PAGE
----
Dudley, Susan Wright Sampson (Susie B.)

ca. 1852-10 April 1933

Photograph of Susan B. Dudley, courtesy of F. D. Bluford Library Archives, North Carolina Agricultural and Technical State University. By Shavon Stewart, North Carolina Agricultural and Technical State University, 2019

See also: James Benson Dudley

Susan Wright Sampson Dudley was an educator, dramatist, missionary aide, civil leader, socialite and spouse of James Benson Dudley. She was born in Wilmington to James Drawhorn Sampson (1806-1861) and Fannie J. (Kellogg) Sampson (1811-1882), both of whom were free people of color from Wilmington, NC. Affectionately regarded as "Susie" by family and friends, she was the fourteenth in a family of fifteen brothers and sisters. Her family was of mixed-race heritage and were members of the African Methodist Episcopal Church. Susan’s father was a wealthy carpenter/contractor who gained a reputation as a Master Builder in North Carolina. The family owned several properties and even shares of stock in the Wilmington and Manchester Railroads. Her family also owned over 60 slave apprentices

Susan’s parents placed great emphasis on providing educational opportunities for her and her siblings. They hired live-in tutors and even sent most of her brothers to northern states for schooling. During her early years, Susan was coached in the home by her older siblings. Her formal education began at a small private school in Wilmington, NC. After completing her primary education she briefly attended Oberlin College in Cleveland, Ohio where she lived with her older brother and his family. Unfortunately, the death of her sister-in-law disrupted her education at Oberlin after only a few years of attendance. Upon returning to Wilmington, she decided to pursue training to become a licensed public-school teacher. 

After earning her teachers’ license in 1880, Susan received a teaching position at Peabody Freedman’s School in Wilmington. She had only been teaching at Peabody School a short while when a new principal was appointed named James B. Dudley. Eventually, a courtship developed between teacher and principal, and they were married on February 23, 1882. Mr. and Mrs Dudley had two children, both girls. Their eldest daughter Vivian, was born in 1887, she would later become the wife of Dr. S.B. Jones, governor and health officer of Saint Kitts in the West Indies. Their younger daughter Inez died in 1904 but was one of the first graduates of the A & M college preparatory school. The Dudley’s, stayed on at Peabody School for fifteen years before James accepted the post of president at Agricultural and Mechanical College (now North Carolina A&T) at Greensboro, NC in 1895.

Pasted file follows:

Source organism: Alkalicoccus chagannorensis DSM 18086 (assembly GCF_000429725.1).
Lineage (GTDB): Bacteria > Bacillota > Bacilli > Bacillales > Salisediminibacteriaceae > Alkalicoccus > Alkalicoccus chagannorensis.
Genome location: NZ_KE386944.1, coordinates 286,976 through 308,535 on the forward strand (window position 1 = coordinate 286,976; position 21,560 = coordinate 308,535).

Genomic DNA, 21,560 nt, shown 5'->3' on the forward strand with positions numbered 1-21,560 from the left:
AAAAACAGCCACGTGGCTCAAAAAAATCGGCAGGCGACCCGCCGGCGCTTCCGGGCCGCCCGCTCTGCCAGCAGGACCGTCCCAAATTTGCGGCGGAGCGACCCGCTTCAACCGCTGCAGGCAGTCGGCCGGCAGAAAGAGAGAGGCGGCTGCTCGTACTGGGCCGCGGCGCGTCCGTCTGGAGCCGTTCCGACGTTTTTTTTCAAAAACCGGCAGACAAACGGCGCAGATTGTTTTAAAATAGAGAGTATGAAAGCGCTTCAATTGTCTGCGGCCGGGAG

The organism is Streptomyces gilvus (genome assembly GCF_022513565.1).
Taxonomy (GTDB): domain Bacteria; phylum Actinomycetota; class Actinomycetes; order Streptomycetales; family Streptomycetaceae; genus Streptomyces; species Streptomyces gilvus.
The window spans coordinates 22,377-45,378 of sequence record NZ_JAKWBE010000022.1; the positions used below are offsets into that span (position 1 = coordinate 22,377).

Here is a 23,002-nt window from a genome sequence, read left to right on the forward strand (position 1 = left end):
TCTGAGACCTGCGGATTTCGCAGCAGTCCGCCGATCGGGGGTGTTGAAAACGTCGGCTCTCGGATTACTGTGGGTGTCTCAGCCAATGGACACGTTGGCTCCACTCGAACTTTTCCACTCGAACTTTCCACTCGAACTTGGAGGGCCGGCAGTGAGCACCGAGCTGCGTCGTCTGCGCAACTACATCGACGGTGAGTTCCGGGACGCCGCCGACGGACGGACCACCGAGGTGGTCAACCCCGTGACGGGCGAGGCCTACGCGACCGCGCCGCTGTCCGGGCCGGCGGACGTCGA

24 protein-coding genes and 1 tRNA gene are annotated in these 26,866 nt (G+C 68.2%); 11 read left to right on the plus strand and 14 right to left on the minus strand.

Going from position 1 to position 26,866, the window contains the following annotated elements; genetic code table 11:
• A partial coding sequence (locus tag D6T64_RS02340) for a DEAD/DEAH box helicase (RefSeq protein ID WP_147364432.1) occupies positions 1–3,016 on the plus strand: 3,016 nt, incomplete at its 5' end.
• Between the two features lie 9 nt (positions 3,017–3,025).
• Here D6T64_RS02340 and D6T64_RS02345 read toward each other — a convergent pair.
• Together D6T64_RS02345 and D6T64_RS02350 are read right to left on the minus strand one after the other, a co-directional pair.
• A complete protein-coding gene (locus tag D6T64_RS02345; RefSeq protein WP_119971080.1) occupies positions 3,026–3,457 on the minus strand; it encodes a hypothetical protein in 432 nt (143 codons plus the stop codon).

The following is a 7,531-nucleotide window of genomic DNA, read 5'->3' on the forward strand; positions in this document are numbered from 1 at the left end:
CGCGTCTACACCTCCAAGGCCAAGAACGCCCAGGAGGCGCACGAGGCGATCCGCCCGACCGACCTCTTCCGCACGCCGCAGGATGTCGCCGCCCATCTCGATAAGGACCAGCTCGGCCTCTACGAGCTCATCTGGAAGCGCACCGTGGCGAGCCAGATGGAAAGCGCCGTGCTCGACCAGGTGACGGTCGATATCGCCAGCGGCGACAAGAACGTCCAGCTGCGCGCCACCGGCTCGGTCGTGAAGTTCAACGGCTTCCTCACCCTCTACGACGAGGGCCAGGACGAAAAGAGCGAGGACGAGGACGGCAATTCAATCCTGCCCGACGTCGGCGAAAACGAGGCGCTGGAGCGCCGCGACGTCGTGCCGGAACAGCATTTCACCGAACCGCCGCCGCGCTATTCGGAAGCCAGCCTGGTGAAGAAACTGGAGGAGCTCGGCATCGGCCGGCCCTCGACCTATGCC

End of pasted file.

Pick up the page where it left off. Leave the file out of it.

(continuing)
The Dudley's Home, Magnolia Castle, courtesy of F. D. Bluford Library Archives, North Carolina Agricultural and Technical State University. After moving to Greensboro, Susan immersed herself in her dual roles of first lady and faculty member at A&M College. The family’s 20 room mansion, “Magnolia Castle” was open to students and visitors and she was known to plan elaborate events for the community. Her first instructional assignment included teaching English literature and ancient history for the college preparatory school. She also coordinated activities such as dramatics and debate. During her tenure as “nominal” leader of dramatics, she wrote, produced and directed a number of plays which were performed the Wednesday night of commencement week also known as "Industrial Night'.  She also wrote many songs and poems including the words to A&T’s Alma Mater which she is most famous. Music for the poem was composed by Charles E. Stewart, an A&T music professor.